Morningstar Runs the Numbers
We take a numerical look through this week's Morningstar research. Plus, our most popular articles and videos for the week ended April 27.
Inspired by Harper's Index (with a tip of the hat to FiveThirtyEight's Significant Digits blog), Morningstar Runs the Numbers uses a numbers-based approach to highlight recent Morningstar research, along with some outside news stories.
Wide moat-rated Microsoft (MSFT) reported third-quarter results that came in far ahead of management's prior guidance and senior equity analyst Rodney Nelson's expectations, as the company saw strong growth across each of its key product franchises. On the cloud front, Azure delivered its 15th consecutive quarter of triple-digit premium services growth, while Office 365 commercial revenue grew 42% in the quarter, Nelson said. He plans to raise Microsoft's fair value estimate to $117 per share from $106 and views the shares as attractive.
Rising interest rates have held back returns in most domestic bond categories in 2018, but the bank-loan category is in the black for the year to date. Fixed-income manager research analyst Brian Moriarty discusses some of the performance drivers and four of our analysts' picks in the category.
It isn't easy for a fund to earn a Morningstar Analyst Rating of Gold. The fund must rate highly on nearly all five Pillars: People, Process, Price, Parent, and Performance. The manager has to be experienced, and the supporting team must also have sufficient experience, skill, and stability. Director of manager research Russ Kinnel profiles five funds that we recently upgraded to Gold.
While precision, strength, and unwavering stamina are vital to athletic careers, what sets apart the world's greatest athletes comes down to underlying values that have nothing to do with sports, says motivational speaker and New York Times bestselling author Don Yaeger. According to CNBC, as a Sports Illustrated journalist Yaeger met many sports legends, including football player Walter Payton and basketball coach John Wooden; he said the best among them all exhibited these four traits.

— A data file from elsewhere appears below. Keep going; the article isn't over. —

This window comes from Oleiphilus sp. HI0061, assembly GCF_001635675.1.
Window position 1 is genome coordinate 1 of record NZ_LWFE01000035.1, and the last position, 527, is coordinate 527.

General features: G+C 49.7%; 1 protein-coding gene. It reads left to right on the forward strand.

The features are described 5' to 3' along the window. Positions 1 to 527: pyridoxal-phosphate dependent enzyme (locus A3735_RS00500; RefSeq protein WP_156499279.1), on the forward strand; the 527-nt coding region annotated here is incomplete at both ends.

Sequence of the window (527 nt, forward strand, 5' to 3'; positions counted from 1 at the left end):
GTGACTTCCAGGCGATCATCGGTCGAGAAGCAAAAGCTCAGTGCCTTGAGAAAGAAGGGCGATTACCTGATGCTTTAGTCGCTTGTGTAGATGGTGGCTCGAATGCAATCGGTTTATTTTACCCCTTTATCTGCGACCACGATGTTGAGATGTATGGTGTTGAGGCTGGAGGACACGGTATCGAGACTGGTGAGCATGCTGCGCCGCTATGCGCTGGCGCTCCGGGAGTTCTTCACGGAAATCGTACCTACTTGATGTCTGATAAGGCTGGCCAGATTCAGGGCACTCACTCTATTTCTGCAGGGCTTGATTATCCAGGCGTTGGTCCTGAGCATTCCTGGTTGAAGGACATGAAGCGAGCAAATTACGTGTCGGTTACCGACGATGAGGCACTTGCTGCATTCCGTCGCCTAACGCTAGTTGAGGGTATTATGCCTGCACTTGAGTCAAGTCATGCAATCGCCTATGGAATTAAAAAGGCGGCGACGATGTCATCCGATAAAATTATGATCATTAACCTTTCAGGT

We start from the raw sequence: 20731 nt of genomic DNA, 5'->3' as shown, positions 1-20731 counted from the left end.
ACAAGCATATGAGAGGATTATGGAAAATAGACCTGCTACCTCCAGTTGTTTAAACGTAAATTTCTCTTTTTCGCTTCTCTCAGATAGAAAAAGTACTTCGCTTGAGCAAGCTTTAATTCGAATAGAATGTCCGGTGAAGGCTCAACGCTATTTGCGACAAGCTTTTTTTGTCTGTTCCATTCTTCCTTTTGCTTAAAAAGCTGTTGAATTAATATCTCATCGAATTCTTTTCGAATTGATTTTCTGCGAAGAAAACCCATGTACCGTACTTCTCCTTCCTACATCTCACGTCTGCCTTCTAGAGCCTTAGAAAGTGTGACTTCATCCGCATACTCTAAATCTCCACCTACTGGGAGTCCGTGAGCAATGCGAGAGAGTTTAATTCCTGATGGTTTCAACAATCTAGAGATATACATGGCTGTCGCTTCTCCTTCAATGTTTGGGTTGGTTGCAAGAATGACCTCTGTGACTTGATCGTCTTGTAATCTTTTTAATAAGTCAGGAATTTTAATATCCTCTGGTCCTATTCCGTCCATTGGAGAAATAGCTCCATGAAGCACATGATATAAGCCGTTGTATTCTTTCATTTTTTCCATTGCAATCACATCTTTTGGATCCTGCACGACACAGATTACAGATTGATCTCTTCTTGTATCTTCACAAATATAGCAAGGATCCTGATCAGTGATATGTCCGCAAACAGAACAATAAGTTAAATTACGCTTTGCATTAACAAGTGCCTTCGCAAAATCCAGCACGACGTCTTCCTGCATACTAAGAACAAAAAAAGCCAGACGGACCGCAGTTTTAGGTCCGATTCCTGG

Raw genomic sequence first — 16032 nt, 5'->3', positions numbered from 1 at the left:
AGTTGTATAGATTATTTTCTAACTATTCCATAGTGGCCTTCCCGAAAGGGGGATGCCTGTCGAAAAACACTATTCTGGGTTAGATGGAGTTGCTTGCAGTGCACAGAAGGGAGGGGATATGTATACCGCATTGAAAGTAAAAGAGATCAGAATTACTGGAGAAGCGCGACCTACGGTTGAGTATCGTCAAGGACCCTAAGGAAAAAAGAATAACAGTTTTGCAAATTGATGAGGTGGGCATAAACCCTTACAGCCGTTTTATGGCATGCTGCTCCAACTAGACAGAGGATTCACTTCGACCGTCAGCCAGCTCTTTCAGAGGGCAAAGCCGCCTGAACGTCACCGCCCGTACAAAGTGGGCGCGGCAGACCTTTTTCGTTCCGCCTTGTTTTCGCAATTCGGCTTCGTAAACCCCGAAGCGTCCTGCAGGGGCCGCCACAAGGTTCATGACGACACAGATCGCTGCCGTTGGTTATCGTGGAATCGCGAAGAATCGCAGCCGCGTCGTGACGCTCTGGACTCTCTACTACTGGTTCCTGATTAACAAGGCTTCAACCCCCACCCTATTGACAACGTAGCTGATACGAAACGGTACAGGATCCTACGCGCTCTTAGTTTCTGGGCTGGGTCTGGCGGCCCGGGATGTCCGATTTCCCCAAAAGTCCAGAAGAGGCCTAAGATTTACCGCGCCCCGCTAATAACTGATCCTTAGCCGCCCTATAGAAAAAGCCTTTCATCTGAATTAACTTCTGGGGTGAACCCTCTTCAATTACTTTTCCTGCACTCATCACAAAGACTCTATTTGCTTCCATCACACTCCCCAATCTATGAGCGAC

Morningstar equity analysts' opinions of whether a stock is undervalued or overvalued often don't jibe with consensus opinion. Sometimes a majority of Wall Street analysts thinks a stock is a strong buy, but our analysts aren't quite as bullish. The average analyst price targets for these four companies indicate that the consensus views the stocks as fairly valued or even a bit undervalued. But Morningstar analysts believe the same stocks are very overvalued.
Morningstar senior manager research analyst Patty Oey published a study of U.S. open-end mutual funds' and exchange-traded funds' expense ratios. She found that the asset-weighted average fee across funds was 0.52% in 2017, an 8% decline from 2016. This is the largest year-over-year decline we have recorded since we began tracking the trend in asset-weighted average fees in 2000. Consequently, we estimate that investors saved roughly $4 billion in fund expenses last year. This fee decline is a big positive for investors because fees compound over time and diminish returns, Oey said.
One of the takeaways from Amazon (AMZN) CEO Jeff Bezos' shareholder letter is that U.S. Prime membership base prices will increase to $119 from $99 beginning in May. Consumer strategist R.J. Hottovy thinks this price increase, as well as the strong growth in small/medium businesses sellers (including 300,000 new sellers last year), will provide healthy revenue streams in the years to come. Hottovy is planning to raise the wide-moat company's fair value estimate. Even after the post first-quarter rally, he thinks the shares are modestly undervalued.
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